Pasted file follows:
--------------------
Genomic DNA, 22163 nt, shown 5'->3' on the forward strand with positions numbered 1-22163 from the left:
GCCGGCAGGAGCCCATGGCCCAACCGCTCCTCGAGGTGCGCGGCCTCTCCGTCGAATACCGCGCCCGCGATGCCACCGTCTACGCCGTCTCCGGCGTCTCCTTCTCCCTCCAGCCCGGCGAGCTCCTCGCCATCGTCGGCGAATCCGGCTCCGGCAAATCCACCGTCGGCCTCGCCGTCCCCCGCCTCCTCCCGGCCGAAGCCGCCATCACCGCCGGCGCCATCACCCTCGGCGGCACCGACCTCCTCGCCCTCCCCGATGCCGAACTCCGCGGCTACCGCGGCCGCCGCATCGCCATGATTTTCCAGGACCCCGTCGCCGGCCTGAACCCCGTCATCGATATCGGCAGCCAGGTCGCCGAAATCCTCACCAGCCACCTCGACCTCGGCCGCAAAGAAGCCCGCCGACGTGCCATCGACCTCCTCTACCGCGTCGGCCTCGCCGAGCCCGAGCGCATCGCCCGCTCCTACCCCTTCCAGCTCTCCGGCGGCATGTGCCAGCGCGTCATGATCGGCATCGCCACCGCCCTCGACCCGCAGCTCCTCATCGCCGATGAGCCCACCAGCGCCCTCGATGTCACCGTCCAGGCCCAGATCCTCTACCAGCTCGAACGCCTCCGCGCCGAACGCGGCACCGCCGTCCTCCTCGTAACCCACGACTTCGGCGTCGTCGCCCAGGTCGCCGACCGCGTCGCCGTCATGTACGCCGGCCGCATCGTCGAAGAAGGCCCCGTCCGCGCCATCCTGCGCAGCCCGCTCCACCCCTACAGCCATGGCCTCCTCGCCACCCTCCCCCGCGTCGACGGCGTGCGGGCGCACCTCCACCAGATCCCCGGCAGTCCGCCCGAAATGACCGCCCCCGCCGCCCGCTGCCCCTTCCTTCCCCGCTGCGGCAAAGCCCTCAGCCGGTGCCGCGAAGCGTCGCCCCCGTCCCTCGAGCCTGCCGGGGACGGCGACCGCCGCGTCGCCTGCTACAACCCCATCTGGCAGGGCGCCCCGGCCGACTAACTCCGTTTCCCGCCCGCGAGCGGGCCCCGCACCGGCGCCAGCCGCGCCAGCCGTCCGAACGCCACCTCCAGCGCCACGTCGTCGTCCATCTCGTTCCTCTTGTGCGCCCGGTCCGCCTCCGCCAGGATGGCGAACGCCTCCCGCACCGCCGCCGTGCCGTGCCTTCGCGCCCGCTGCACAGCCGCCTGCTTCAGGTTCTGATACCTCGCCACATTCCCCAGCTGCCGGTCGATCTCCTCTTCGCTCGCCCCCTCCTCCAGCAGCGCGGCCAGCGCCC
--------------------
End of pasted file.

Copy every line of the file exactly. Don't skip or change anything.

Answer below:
Genomic DNA, 22163 nt, shown 5'->3' on the forward strand with positions numbered 1-22163 from the left:
GCCGGCAGGAGCCCATGGCCCAACCGCTCCTCGAGGTGCGCGGCCTCTCCGTCGAATACCGCGCCCGCGATGCCACCGTCTACGCCGTCTCCGGCGTCTCCTTCTCCCTCCAGCCCGGCGAGCTCCTCGCCATCGTCGGCGAATCCGGCTCCGGCAAATCCACCGTCGGCCTCGCCGTCCCCCGCCTCCTCCCGGCCGAAGCCGCCATCACCGCCGGCGCCATCACCCTCGGCGGCACCGACCTCCTCGCCCTCCCCGATGCCGAACTCCGCGGCTACCGCGGCCGCCGCATCGCCATGATTTTCCAGGACCCCGTCGCCGGCCTGAACCCCGTCATCGATATCGGCAGCCAGGTCGCCGAAATCCTCACCAGCCACCTCGACCTCGGCCGCAAAGAAGCCCGCCGACGTGCCATCGACCTCCTCTACCGCGTCGGCCTCGCCGAGCCCGAGCGCATCGCCCGCTCCTACCCCTTCCAGCTCTCCGGCGGCATGTGCCAGCGCGTCATGATCGGCATCGCCACCGCCCTCGACCCGCAGCTCCTCATCGCCGATGAGCCCACCAGCGCCCTCGATGTCACCGTCCAGGCCCAGATCCTCTACCAGCTCGAACGCCTCCGCGCCGAACGCGGCACCGCCGTCCTCCTCGTAACCCACGACTTCGGCGTCGTCGCCCAGGTCGCCGACCGCGTCGCCGTCATGTACGCCGGCCGCATCGTCGAAGAAGGCCCCGTCCGCGCCATCCTGCGCAGCCCGCTCCACCCCTACAGCCATGGCCTCCTCGCCACCCTCCCCCGCGTCGACGGCGTGCGGGCGCACCTCCACCAGATCCCCGGCAGTCCGCCCGAAATGACCGCCCCCGCCGCCCGCTGCCCCTTCCTTCCCCGCTGCGGCAAAGCCCTCAGCCGGTGCCGCGAAGCGTCGCCCCCGTCCCTCGAGCCTGCCGGGGACGGCGACCGCCGCGTCGCCTGCTACAACCCCATCTGGCAGGGCGCCCCGGCCGACTAACTCCGTTTCCCGCCCGCGAGCGGGCCCCGCACCGGCGCCAGCCGCGCCAGCCGTCCGAACGCCACCTCCAGCGCCACGTCGTCGTCCATCTCGTTCCTCTTGTGCGCCCGGTCCGCCTCCGCCAGGATGGCGAACGCCTCCCGCACCGCCGCCGTGCCGTGCCTTCGCGCCCGCTGCACAGCCGCCTGCTTCAGGTTCTGATACCTCGCCACATTCCCCAGCTGCCGGTCGATCTCCTCTTCGCTCGCCCCCTCCTCCAGCAGCGCGGCCAGCGCCC